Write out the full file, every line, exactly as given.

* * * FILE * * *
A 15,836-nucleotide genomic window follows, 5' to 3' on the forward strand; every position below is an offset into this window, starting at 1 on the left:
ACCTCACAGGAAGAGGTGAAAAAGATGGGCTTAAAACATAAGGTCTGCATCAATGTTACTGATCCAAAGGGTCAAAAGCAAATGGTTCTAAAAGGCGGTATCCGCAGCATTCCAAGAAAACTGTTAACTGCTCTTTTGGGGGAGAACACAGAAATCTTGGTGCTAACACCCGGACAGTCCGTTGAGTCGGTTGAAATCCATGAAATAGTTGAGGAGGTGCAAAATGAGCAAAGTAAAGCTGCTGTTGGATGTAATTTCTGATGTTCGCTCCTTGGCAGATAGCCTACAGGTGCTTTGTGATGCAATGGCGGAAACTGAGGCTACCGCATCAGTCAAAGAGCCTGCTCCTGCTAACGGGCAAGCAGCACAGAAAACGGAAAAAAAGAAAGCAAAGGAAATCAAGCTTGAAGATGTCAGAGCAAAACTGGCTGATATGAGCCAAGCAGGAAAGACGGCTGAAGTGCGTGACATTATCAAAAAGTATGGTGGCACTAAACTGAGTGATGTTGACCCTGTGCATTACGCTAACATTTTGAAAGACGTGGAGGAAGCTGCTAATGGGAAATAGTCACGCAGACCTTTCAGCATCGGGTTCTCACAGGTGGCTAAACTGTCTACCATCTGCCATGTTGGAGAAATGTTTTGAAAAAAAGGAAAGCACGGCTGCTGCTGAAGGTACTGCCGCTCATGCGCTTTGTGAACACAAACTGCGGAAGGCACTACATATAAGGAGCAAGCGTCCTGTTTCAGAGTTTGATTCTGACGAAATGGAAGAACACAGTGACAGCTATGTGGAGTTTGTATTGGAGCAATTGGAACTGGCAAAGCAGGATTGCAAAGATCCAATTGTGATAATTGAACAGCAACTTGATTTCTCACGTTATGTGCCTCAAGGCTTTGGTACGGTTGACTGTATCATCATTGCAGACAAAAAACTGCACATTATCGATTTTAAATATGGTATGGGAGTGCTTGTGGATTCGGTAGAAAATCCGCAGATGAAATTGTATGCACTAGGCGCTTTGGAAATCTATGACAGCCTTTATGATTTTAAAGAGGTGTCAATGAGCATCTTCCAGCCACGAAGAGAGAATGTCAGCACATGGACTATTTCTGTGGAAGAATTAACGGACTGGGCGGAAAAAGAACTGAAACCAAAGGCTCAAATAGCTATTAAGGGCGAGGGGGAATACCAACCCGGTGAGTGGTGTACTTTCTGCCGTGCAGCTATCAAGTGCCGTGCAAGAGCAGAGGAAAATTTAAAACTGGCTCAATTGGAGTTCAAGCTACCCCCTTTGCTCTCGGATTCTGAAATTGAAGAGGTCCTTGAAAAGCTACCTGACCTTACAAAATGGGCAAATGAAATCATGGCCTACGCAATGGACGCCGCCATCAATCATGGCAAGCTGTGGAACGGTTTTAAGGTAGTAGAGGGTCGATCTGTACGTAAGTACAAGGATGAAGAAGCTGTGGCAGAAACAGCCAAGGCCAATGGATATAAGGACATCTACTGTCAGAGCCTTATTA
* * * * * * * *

A 15,836-nucleotide genomic window follows, 5' to 3' on the forward strand; every position below is an offset into this window, starting at 1 on the left:
ACCTCACAGGAAGAGGTGAAAAAGATGGGCTTAAAACATAAGGTCTGCATCAATGTTACTGATCCAAAGGGTCAAAAGCAAATGGTTCTAAAAGGCGGTATCCGCAGCATTCCAAGAAAACTGTTAACTGCTCTTTTGGGGGAGAACACAGAAATCTTGGTGCTAACACCCGGACAGTCCGTTGAGTCGGTTGAAATCCATGAAATAGTTGAGGAGGTGCAAAATGAGCAAAGTAAAGCTGCTGTTGGATGTAATTTCTGATGTTCGCTCCTTGGCAGATAGCCTACAGGTGCTTTGTGATGCAATGGCGGAAACTGAGGCTACCGCATCAGTCAAAGAGCCTGCTCCTGCTAACGGGCAAGCAGCACAGAAAACGGAAAAAAAGAAAGCAAAGGAAATCAAGCTTGAAGATGTCAGAGCAAAACTGGCTGATATGAGCCAAGCAGGAAAGACGGCTGAAGTGCGTGACATTATCAAAAAGTATGGTGGCACTAAACTGAGTGATGTTGACCCTGTGCATTACGCTAACATTTTGAAAGACGTGGAGGAAGCTGCTAATGGGAAATAGTCACGCAGACCTTTCAGCATCGGGTTCTCACAGGTGGCTAAACTGTCTACCATCTGCCATGTTGGAGAAATGTTTTGAAAAAAAGGAAAGCACGGCTGCTGCTGAAGGTACTGCCGCTCATGCGCTTTGTGAACACAAACTGCGGAAGGCACTACATATAAGGAGCAAGCGTCCTGTTTCAGAGTTTGATTCTGACGAAATGGAAGAACACAGTGACAGCTATGTGGAGTTTGTATTGGAGCAATTGGAACTGGCAAAGCAGGATTGCAAAGATCCAATTGTGATAATTGAACAGCAACTTGATTTCTCACGTTATGTGCCTCAAGGCTTTGGTACGGTTGACTGTATCATCATTGCAGACAAAAAACTGCACATTATCGATTTTAAATATGGTATGGGAGTGCTTGTGGATTCGGTAGAAAATCCGCAGATGAAATTGTATGCACTAGGCGCTTTGGAAATCTATGACAGCCTTTATGATTTTAAAGAGGTGTCAATGAGCATCTTCCAGCCACGAAGAGAGAATGTCAGCACATGGACTATTTCTGTGGAAGAATTAACGGACTGGGCGGAAAAAGAACTGAAACCAAAGGCTCAAATAGCTATTAAGGGCGAGGGGGAATACCAACCCGGTGAGTGGTGTACTTTCTGCCGTGCAGCTATCAAGTGCCGTGCAAGAGCAGAGGAAAATTTAAAACTGGCTCAATTGGAGTTCAAGCTACCCCCTTTGCTCTCGGATTCTGAAATTGAAGAGGTCCTTGAAAAGCTACCTGACCTTACAAAATGGGCAAATGAAATCATGGCCTACGCAATGGACGCCGCCATCAATCATGGCAAGCTGTGGAACGGTTTTAAGGTAGTAGAGGGTCGATCTGTACGTAAGTACAAGGATGAAGAAGCTGTGGCAGAAACAGCCAAGGCCAATGGATATAAGGACATCTACTGTCAGAGCCTTATTA